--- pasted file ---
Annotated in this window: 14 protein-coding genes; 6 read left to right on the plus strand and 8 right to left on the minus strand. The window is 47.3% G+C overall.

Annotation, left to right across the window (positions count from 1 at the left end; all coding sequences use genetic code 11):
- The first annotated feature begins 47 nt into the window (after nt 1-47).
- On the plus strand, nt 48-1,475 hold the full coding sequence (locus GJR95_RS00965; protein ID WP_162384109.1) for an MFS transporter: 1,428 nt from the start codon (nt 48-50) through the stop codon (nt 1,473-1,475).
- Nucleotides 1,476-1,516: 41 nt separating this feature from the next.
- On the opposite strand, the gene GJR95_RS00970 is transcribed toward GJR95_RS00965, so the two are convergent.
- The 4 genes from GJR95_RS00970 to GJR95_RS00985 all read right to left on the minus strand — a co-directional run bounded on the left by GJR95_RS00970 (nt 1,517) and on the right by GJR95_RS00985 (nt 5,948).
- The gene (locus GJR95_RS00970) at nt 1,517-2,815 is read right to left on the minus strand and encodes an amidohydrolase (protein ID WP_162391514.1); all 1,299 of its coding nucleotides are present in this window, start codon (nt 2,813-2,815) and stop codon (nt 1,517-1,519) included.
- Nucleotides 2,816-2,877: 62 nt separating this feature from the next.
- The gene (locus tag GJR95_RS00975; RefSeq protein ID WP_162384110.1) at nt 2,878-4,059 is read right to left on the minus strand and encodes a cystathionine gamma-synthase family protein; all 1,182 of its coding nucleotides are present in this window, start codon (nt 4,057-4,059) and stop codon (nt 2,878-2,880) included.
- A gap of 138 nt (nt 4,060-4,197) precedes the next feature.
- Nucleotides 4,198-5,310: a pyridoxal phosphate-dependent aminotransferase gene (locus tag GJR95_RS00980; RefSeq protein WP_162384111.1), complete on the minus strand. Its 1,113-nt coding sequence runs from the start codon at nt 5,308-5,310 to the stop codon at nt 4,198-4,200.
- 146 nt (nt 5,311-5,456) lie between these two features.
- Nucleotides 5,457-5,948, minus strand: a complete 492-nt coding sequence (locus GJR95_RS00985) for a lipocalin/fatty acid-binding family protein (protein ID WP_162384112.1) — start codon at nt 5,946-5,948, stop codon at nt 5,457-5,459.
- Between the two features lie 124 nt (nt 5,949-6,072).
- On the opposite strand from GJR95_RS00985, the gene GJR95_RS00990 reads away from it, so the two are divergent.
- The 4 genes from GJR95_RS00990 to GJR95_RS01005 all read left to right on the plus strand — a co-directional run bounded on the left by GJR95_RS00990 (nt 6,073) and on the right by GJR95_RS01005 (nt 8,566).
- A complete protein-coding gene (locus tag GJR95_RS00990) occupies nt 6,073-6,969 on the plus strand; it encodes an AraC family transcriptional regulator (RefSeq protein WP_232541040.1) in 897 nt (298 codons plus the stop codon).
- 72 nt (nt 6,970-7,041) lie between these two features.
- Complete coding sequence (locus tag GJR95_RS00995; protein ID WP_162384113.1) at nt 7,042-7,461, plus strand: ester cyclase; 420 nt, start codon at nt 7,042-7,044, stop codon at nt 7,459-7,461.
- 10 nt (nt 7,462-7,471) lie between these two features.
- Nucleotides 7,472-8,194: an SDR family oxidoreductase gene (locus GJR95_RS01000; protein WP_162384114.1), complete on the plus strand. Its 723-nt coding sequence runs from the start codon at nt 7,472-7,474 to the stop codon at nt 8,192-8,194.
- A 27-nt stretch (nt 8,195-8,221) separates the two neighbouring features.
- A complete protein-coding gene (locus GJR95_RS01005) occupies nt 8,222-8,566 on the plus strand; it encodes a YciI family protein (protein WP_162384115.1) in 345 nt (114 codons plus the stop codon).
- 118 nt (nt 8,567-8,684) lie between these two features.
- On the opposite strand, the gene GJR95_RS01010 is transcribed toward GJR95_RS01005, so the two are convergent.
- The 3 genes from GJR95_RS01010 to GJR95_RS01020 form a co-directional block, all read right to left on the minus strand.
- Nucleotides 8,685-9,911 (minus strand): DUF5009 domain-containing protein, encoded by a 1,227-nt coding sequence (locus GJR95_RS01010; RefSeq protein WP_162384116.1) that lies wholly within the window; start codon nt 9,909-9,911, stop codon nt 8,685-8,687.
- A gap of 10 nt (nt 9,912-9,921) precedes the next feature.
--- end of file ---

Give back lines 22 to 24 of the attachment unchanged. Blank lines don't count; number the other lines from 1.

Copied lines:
- Nucleotides 7,472-8,194: an SDR family oxidoreductase gene (locus GJR95_RS01000; protein WP_162384114.1), complete on the plus strand. Its 723-nt coding sequence runs from the start codon at nt 7,472-7,474 to the stop codon at nt 8,192-8,194.
- A 27-nt stretch (nt 8,195-8,221) separates the two neighbouring features.
- A complete protein-coding gene (locus GJR95_RS01005) occupies nt 8,222-8,566 on the plus strand; it encodes a YciI family protein (protein WP_162384115.1) in 345 nt (114 codons plus the stop codon).